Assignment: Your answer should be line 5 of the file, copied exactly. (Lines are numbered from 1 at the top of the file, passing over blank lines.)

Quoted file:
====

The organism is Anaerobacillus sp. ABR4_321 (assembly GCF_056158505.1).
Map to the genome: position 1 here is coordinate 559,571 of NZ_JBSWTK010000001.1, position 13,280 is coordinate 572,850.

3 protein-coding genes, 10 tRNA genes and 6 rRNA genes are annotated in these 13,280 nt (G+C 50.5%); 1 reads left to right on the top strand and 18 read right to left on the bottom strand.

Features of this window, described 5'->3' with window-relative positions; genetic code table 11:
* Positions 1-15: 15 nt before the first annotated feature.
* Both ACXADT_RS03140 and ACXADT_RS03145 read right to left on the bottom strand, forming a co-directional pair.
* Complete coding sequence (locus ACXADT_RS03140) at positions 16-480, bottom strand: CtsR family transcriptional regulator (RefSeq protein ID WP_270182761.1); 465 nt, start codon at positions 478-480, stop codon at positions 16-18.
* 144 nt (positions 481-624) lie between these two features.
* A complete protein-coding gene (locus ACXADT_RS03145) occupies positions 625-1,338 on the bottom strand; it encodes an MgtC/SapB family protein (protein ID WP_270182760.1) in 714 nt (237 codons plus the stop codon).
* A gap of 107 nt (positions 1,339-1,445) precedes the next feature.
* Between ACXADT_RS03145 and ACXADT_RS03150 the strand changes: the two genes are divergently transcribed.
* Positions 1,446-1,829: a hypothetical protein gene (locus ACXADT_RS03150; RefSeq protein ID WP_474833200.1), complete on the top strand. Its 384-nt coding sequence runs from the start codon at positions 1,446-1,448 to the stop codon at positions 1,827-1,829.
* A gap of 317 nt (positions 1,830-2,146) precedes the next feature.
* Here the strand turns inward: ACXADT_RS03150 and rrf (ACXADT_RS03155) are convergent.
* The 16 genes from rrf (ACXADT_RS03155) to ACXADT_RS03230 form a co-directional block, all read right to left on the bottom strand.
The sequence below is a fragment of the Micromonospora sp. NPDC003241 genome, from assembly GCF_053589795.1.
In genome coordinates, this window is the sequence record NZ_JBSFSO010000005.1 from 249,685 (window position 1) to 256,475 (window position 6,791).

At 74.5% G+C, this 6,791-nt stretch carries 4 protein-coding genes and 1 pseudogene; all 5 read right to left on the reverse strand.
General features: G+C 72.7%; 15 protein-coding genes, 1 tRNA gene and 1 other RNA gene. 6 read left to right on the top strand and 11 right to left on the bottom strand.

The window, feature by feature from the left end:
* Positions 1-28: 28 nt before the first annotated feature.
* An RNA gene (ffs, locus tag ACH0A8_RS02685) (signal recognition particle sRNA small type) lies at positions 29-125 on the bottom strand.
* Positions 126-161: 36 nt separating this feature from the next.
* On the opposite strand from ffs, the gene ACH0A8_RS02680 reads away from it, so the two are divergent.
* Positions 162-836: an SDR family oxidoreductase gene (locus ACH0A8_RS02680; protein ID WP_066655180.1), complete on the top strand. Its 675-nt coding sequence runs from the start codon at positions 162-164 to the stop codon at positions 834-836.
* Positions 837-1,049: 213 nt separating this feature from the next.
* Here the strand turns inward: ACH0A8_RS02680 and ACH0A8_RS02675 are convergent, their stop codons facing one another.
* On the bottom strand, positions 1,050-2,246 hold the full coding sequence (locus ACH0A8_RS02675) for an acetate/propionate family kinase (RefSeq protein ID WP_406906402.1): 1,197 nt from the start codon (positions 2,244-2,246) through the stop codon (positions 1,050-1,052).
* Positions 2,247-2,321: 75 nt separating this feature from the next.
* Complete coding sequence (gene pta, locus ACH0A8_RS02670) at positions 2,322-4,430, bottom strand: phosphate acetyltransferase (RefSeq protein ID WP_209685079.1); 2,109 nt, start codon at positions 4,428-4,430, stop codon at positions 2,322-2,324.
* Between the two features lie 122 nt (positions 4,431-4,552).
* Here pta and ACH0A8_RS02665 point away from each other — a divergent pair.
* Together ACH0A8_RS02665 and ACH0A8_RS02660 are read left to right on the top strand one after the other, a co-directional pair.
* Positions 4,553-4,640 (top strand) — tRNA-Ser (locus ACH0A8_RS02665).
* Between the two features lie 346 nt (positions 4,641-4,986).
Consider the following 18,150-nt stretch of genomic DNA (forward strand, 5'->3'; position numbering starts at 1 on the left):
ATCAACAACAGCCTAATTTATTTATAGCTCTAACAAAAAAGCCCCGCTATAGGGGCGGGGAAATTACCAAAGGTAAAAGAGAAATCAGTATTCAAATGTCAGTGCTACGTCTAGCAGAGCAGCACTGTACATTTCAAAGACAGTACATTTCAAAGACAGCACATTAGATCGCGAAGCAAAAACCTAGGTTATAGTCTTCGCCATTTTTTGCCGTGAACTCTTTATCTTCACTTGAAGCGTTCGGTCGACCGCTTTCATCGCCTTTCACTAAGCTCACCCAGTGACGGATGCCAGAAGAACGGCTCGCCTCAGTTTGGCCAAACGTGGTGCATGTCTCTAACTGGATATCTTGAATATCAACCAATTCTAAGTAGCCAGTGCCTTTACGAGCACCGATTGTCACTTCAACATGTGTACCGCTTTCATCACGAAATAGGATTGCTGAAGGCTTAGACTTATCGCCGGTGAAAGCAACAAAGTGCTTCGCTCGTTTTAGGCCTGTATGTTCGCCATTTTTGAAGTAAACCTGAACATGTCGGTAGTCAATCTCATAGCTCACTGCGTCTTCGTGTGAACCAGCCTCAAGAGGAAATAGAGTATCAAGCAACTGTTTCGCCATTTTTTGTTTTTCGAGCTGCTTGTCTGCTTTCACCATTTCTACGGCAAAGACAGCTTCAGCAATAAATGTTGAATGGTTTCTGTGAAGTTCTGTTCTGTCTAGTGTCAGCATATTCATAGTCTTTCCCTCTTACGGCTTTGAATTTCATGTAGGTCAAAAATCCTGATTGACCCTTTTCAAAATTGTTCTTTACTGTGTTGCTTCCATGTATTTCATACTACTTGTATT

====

* Positions 1-15: 15 nt before the first annotated feature.